Revlon products

Revlon Inc. successfully avoided bankruptcy in 2020, but as the company moves into 2021 and the coronavirus pandemic ensues, there are several more hurdles to clear. 

There’s more debt to refinance, but there’s also the need to accelerate growth across a brand portfolio that was hit hard during the pandemic. 

Revlon posted $477 million in net sales for the quarter ended Sept. 30, a 20 percent year-over-year dip. For the nine months ending Sept. 30, net sales declined more than 25 percent, to $1.27 billion.

Elizabeth Arden, which until 2020 had been the bright spot in the business, also saw significant sales declines. For the three months ending Sept. 30, Arden’s sales were down almost 14 percent year-over-year, to $106.3 million. For the nine-month period, sales dipped nearly 20 percent, to $282.4 million.

Revlon’s newly appointed chief marketing officer Martine Williamson said that COVID-19 “has accelerated the transformation plan that Revlon had already begun executing in 2020.” 

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Over the course of the year, Revlon made many moves, including restructuring its executive team. Serge Jureidini, the former chief marketing officer, and Silvia Galfo, former global brand president for the Revlon brand, were out. Former Revlon executive Williamson, who also worked at Topix Pharmaceuticals and Glansaol, an early beauty incubator that went bankrupt, was in. 

The business also went through furloughs during COVID-19, planned layoffs and several rounds of debt negotiations during the year.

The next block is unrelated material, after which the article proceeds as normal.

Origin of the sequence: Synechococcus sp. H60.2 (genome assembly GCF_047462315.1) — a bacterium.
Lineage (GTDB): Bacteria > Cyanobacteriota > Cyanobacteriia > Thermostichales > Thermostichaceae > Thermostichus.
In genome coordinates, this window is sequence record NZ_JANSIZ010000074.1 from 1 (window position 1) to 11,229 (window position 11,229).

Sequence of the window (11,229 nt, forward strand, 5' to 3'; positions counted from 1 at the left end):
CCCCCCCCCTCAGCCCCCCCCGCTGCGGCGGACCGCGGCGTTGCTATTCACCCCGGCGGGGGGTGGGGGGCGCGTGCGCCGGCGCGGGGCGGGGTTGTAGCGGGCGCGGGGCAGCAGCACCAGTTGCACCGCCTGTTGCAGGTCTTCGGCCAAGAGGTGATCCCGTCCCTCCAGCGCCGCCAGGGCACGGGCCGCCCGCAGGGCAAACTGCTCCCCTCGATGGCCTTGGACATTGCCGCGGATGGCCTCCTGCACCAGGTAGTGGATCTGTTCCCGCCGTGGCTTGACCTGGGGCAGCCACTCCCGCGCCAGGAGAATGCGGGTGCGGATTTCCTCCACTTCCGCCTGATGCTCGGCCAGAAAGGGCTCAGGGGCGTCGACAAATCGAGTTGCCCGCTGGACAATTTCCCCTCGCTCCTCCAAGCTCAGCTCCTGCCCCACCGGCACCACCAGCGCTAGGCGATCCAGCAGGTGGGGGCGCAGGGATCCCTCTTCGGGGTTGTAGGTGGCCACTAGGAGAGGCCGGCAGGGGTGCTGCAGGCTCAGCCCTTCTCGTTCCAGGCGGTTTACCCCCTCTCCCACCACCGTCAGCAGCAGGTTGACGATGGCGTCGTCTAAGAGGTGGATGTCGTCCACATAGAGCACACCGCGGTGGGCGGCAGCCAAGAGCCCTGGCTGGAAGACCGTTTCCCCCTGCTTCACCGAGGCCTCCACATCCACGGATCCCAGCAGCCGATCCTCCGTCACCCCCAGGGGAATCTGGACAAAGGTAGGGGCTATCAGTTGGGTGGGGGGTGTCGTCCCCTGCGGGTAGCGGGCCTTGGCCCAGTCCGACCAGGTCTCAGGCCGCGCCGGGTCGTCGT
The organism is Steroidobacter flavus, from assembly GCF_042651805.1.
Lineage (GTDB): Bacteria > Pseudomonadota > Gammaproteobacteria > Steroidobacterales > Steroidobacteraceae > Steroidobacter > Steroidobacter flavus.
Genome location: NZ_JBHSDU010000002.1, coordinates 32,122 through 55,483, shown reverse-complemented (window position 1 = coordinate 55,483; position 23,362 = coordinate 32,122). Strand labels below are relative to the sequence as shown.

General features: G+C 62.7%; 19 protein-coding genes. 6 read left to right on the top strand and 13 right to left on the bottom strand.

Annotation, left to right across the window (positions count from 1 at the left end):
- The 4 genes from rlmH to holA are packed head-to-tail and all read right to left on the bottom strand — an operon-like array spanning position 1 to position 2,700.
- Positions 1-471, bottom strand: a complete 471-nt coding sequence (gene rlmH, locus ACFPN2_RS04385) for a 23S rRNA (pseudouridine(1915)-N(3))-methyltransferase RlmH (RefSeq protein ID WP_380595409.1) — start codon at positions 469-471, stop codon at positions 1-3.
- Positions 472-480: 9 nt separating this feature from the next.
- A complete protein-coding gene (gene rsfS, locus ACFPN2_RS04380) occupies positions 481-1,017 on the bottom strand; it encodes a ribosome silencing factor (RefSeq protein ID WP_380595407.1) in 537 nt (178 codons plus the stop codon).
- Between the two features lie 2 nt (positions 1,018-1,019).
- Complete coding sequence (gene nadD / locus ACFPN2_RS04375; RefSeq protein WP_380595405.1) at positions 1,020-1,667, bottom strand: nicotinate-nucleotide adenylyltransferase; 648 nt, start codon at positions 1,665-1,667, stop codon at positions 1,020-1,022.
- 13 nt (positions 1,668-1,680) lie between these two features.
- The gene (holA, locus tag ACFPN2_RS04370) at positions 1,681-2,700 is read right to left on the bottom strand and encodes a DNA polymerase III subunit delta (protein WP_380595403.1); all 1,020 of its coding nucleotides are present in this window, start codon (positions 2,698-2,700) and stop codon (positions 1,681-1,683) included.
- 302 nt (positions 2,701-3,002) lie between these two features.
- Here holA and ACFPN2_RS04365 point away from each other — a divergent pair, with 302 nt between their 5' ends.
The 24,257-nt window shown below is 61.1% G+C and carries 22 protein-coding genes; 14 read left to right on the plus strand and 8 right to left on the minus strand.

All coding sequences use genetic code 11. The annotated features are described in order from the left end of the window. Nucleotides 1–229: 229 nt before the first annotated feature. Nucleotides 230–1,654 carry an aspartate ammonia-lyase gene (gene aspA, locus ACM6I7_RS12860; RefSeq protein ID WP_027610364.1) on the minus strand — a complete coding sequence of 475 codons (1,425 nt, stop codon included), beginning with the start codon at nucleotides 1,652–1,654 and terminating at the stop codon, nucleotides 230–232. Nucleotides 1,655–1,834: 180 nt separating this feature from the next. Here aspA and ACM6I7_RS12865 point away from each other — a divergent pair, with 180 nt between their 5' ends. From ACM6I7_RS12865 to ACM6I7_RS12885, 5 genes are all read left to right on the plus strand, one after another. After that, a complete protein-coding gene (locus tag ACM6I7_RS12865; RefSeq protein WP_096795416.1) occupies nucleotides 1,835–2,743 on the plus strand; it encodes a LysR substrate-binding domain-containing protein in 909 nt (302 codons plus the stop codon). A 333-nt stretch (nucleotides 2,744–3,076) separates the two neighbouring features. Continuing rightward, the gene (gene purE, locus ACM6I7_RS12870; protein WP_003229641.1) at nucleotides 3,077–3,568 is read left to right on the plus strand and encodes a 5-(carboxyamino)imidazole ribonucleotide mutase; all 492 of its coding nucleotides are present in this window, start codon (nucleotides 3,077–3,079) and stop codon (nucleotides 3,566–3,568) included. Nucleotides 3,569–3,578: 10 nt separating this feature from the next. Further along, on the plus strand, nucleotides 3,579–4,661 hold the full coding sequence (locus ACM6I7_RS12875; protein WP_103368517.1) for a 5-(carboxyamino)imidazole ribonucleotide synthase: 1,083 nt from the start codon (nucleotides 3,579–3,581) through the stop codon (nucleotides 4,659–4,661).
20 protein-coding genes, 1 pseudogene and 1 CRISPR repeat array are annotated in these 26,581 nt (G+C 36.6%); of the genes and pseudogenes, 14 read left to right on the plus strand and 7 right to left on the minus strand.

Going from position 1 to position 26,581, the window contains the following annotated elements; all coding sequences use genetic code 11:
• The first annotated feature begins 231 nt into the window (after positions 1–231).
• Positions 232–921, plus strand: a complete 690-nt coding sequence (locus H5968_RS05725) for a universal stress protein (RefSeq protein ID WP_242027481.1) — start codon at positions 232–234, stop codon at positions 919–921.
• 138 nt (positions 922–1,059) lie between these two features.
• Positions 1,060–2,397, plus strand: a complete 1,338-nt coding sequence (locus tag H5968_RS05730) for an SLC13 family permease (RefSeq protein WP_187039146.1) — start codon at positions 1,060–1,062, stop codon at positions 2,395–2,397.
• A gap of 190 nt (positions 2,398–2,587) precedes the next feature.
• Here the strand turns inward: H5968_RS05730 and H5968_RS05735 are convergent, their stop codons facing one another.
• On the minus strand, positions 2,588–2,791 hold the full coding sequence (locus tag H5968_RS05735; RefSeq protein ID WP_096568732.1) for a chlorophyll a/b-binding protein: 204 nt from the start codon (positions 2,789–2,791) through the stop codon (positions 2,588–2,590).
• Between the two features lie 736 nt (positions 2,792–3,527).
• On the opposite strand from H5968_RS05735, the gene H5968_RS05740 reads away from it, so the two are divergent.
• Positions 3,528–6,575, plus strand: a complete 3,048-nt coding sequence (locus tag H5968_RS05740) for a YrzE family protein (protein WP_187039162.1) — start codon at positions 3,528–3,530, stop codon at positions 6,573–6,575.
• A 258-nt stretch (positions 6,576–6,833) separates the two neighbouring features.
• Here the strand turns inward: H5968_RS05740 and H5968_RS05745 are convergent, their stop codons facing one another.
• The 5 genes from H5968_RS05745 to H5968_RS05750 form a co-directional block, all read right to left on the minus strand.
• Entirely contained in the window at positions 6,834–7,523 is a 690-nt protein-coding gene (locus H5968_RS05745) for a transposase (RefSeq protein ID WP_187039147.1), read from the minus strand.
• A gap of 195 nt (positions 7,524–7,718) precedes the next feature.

Going forward, Williamson said Revlon plans to “double down on key initiatives,” which will include growth in Asia, especially China, as well as skin-care and e-commerce sales. 

But critics say a modernization effort is needed for Revlon’s products to succeed with consumers. 

The Revlon brand has stayed true to the celebrity spokesmodel formula for years, even as other brands shifted towards promotion via social media influencers and user-generated content, according to Coye Nokes, a partner at OC&C Strategy Consultants. In August, Revlon hired Megan Thee Stallion as a brand ambassador.

“It feels like what they are doing is quite an old strategy,” Nokes said. “Get the celebrity endorsement, put them all over your ads. That worked for a while. Now, a lot of what’s appealing to consumers is hearing about it from other consumers.”

Williamson said Revlon is “pivoting to working more nimbly and effectively across functions,” in terms of marketing, and that she plans to use the digital experience she gained at start-ups to inform the digital and e-commerce strategies of the Elizabeth Arden and Revlon brands.

“This is already underway as we evolve our marketing function to focus on market-specific needs as part of our continued effort to get closer to our consumers,” Williamson said. “Ultimately, we want to ensure they are getting the products they need, want and desire — and I believe that will strengthen our leadership in the global beauty market.”

In order to make progress in 2021, Revlon will not only need to reach consumers, but will also need to safeguard liquidity, according to Debtwire restructuring editor Reshmi Basu.

“They were able to stave off a filing [in 2020] — that’s positive — but I wouldn’t say they exactly engendered goodwill across the lender and bondholder group,” Basu said, referencing debt deals Revlon made that alienated the lending community, including one where the company moved intellectual property out of certain lenders’ reach.

More refinancing for the business lies ahead. The company has several different maturity dates in July and September, and has said in SEC filings that it anticipates refinancing those loans.

“The capital structure is still going to be a front-and-center issue with them. It’s not as if all their balance sheet issues have been solved. They’ve gone a long way in working towards it, but a couple of the deals that they’ve done … there’s definitely investor ire in how these deals were done,” Basu said.

For more from WWD.com, see: 

Revlon Restructures Exec Team Following Debt Deal

P&G, Billie Cancel Deal After FTC Suit

The Ordinary’s China Distributor, SuperOrdinary, Gets Investment From ACG

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